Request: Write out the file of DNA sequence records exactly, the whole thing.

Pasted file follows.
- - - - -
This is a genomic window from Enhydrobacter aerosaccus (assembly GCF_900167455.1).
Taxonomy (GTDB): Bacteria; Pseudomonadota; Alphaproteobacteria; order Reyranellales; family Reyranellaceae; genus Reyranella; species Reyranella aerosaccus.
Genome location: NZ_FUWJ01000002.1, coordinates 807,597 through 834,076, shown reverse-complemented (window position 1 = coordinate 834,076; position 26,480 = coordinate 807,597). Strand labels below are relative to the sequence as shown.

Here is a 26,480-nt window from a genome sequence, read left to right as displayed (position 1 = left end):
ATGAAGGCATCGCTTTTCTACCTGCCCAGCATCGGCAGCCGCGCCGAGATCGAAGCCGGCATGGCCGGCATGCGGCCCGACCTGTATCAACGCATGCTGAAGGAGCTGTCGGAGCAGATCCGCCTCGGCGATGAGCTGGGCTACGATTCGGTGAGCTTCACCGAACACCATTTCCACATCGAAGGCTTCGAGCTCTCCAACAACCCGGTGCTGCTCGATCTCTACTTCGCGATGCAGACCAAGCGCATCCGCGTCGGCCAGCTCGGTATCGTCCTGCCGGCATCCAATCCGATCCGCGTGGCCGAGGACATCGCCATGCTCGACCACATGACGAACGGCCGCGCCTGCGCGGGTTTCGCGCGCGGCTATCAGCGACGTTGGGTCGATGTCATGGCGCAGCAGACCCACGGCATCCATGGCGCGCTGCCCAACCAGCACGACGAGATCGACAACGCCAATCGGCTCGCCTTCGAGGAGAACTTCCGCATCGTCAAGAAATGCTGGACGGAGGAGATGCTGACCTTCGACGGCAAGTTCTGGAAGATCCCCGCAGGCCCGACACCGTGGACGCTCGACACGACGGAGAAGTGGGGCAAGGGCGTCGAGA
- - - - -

This is a genomic window from Enhydrobacter aerosaccus (assembly GCF_900167455.1).
Taxonomy (GTDB): Bacteria; Pseudomonadota; Alphaproteobacteria; order Reyranellales; family Reyranellaceae; genus Reyranella; species Reyranella aerosaccus.
Genome location: NZ_FUWJ01000002.1, coordinates 807,597 through 834,076, shown reverse-complemented (window position 1 = coordinate 834,076; position 26,480 = coordinate 807,597). Strand labels below are relative to the sequence as shown.

Here is a 26,480-nt window from a genome sequence, read left to right as displayed (position 1 = left end):
ATGAAGGCATCGCTTTTCTACCTGCCCAGCATCGGCAGCCGCGCCGAGATCGAAGCCGGCATGGCCGGCATGCGGCCCGACCTGTATCAACGCATGCTGAAGGAGCTGTCGGAGCAGATCCGCCTCGGCGATGAGCTGGGCTACGATTCGGTGAGCTTCACCGAACACCATTTCCACATCGAAGGCTTCGAGCTCTCCAACAACCCGGTGCTGCTCGATCTCTACTTCGCGATGCAGACCAAGCGCATCCGCGTCGGCCAGCTCGGTATCGTCCTGCCGGCATCCAATCCGATCCGCGTGGCCGAGGACATCGCCATGCTCGACCACATGACGAACGGCCGCGCCTGCGCGGGTTTCGCGCGCGGCTATCAGCGACGTTGGGTCGATGTCATGGCGCAGCAGACCCACGGCATCCATGGCGCGCTGCCCAACCAGCACGACGAGATCGACAACGCCAATCGGCTCGCCTTCGAGGAGAACTTCCGCATCGTCAAGAAATGCTGGACGGAGGAGATGCTGACCTTCGACGGCAAGTTCTGGAAGATCCCCGCAGGCCCGACACCGTGGACGCTCGACACGACGGAGAAGTGGGGCAAGGGCGTCGAGA